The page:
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Switching super: who would you turn to for advice?

Switching super: who would you turn to for advice?

Shocking new research from Roy Morgan has indicated that in the three years to November 2015 the average amount of superannuation switched per year was $35 billion with 31 per cent of switchers receiving no financial advice before making the move.

As the government prepares to implement new laws, opening the $9 billion default super market to allow everyone to choose their own fund, this figure could soon be on the rise.

Of the remaining survey participants, 33 per cent of those who switched funds sought professional advice from either a financial planner, adviser or accountant while the remaining people talked to either their employer, financial institution, friend or family member before changing funds.

Norman Morris, the Industry Communications Director at Roy Morgan, commented, “Given the complex nature of superannuation, the lack of consumer engagement, poor understanding and low confidence in the system, it is vital that more people get advice when making decisions about switching their fund.”

However, these figures point to a larger issue of mistrust within the community towards financial professionals that the Turnbull government is seeking to remedy with new regulations. The regulations include an increase in the amount of education required to become an accredited financial adviser as well as mandatory ongoing professional development and a comprehensive code of ethics.

However, with the changes not due to be implemented until next year, it seems unlikely that they will have an immediate effect on the number of Aussies seeking professional advice before switching funds.

The report also revealed the inaccessibility of professional financial advisers that limits lower income earners from using these services. The average super balance of those seeking professional advice was $233,000 compared to $109,000 of those seeking no advice and $96,000 for those receiving advice from their employer.

With most financial services incurring a hefty fee for their advice it is often simply not practical for low income earners to engage their services.

The likelihood therefore of everyone engaging professional services before making a decision to switch super funds is low. Instead it will likely continue that more and more Australians do their own research and use comparisons to make their own decisions.

ASIC has provided a set of guidelines to consider before making the decision to switch your super fund:

  • Check how well your current fund performed over at least 5-10 years. The fund’s annual report tells you about the investments it made and how they performed during the year.
  • Check if the actual return broadly matches the return target for your fund. If not, look for a reasonable explanation. Don’t panic if the short-term returns are negative: remember that super is a long-term investment.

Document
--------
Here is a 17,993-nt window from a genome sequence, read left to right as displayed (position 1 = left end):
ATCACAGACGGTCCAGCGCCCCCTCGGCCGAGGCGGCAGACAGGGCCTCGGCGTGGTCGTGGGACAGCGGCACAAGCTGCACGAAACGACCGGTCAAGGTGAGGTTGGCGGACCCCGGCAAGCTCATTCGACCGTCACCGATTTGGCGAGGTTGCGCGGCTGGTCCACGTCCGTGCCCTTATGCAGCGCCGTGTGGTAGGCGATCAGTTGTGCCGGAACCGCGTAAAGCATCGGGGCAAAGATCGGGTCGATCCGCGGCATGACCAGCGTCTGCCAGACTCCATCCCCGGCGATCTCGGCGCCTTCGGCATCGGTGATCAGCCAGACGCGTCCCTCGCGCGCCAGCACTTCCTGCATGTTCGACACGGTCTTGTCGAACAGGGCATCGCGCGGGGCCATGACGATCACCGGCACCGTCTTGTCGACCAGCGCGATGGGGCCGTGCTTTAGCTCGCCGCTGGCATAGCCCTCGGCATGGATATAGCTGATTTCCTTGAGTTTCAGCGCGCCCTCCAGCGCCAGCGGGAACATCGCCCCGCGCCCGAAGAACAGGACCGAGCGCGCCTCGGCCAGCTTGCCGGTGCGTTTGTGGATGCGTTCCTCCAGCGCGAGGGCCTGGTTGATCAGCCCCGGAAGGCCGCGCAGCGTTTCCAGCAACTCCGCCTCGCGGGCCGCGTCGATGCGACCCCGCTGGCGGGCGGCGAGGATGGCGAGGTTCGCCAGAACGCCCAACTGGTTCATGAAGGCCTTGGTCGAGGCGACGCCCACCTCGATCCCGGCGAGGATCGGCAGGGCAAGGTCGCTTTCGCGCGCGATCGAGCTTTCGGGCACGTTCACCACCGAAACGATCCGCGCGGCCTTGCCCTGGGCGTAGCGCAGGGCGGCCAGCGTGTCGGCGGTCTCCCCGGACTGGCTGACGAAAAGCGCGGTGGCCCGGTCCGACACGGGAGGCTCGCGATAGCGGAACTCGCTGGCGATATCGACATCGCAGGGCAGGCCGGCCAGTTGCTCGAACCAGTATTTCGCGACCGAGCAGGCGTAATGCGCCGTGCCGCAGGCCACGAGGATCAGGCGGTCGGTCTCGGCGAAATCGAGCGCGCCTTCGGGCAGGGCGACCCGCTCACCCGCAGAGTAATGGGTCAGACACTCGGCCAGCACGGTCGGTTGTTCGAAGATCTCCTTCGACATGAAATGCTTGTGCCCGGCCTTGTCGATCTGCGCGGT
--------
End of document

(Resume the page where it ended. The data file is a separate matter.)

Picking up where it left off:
• Make sure you understand the consequences of changing, especially if you’re in a defined benefit fund. Check for exit/termination fees, higher/lower employer contributions, any changes in insurance cove and how the change affects your retirement benefit.

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Learn more about superannuation

How do you open a superannuation account?

Opening a superannuation account is simple. When you start a job, your employer will give you what’s called a ‘superannuation standard choice form’. Here’s what you need to complete the form:

  • The name of your preferred superannuation fund
  • The fund’s address
  • The fund’s Australian business number (ABN)
  • The fund’s superannuation product identification number (SPIN)
  • The fund’s phone number
  • A letter from the fund trustee confirming that the fund is a complying fund; or written evidence from the fund stating it will accept contributions from your new employer; or details about how your employer can make contributions to the fund

You might want to provide your tax file number as well – while it’s not a legal obligation, it will ensure your contributions will be taxed at the (lower) superannuation rate.

What superannuation details do I give to my employer?

When you start a job, your employer will give you what’s called a ‘superannuation standard choice form’. Here’s what you need to complete the form:

  • The name of your preferred superannuation fund
  • The fund’s address
  • The fund’s Australian business number (ABN)
  • The fund’s superannuation product identification number (SPIN)
  • The fund’s phone number
  • A letter from the fund trustee confirming that the fund is a complying fund; or written evidence from the fund stating it will accept contributions from your new employer; or details about how your employer can make contributions to the fund

You should also provide your tax file number – while it’s not a legal obligation, it will ensure your contributions will be taxed at the (lower) superannuation rate.

What is the superannuation rate?

The superannuation rate, or guarantee rate, is the percentage of your salary that your employer must pay into your superannuation fund. The superannuation guarantee has been set at 9.5 per cent since the 2014-15 financial year. It is scheduled to rise to 10.0 per cent in 2021-22, 10.5 per cent in 2022-23, 11.0 per cent in 2023-24, 11.5 per cent in 2024-25 and 12.0 per cent in 2025-26.

Can I choose a superannuation fund or does my employer choose one for me?

Most people can choose their own superannuation fund. However, you might not have this option if you are a member of certain defined benefit funds or covered by certain industrial agreements. If you don’t choose a superannuation fund, your employer will choose one for you.